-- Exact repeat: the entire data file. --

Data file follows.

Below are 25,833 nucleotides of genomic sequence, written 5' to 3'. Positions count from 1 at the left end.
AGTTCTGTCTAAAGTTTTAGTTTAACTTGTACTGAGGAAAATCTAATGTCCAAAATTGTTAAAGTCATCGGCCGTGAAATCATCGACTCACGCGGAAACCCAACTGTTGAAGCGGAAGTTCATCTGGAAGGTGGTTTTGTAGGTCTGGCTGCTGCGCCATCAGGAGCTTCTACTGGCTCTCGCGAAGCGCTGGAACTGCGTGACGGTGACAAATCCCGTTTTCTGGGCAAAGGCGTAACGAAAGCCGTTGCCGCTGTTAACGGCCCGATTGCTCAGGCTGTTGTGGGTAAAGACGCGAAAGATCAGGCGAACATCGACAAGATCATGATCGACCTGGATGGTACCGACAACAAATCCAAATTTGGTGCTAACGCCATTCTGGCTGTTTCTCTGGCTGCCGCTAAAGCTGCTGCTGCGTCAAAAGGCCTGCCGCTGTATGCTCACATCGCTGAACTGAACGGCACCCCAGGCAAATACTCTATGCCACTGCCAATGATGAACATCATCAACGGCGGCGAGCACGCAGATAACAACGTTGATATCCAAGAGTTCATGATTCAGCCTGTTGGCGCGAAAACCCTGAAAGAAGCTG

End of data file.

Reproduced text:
Below are 25,833 nucleotides of genomic sequence, written 5' to 3'. Positions count from 1 at the left end.
AGTTCTGTCTAAAGTTTTAGTTTAACTTGTACTGAGGAAAATCTAATGTCCAAAATTGTTAAAGTCATCGGCCGTGAAATCATCGACTCACGCGGAAACCCAACTGTTGAAGCGGAAGTTCATCTGGAAGGTGGTTTTGTAGGTCTGGCTGCTGCGCCATCAGGAGCTTCTACTGGCTCTCGCGAAGCGCTGGAACTGCGTGACGGTGACAAATCCCGTTTTCTGGGCAAAGGCGTAACGAAAGCCGTTGCCGCTGTTAACGGCCCGATTGCTCAGGCTGTTGTGGGTAAAGACGCGAAAGATCAGGCGAACATCGACAAGATCATGATCGACCTGGATGGTACCGACAACAAATCCAAATTTGGTGCTAACGCCATTCTGGCTGTTTCTCTGGCTGCCGCTAAAGCTGCTGCTGCGTCAAAAGGCCTGCCGCTGTATGCTCACATCGCTGAACTGAACGGCACCCCAGGCAAATACTCTATGCCACTGCCAATGATGAACATCATCAACGGCGGCGAGCACGCAGATAACAACGTTGATATCCAAGAGTTCATGATTCAGCCTGTTGGCGCGAAAACCCTGAAAGAAGCTG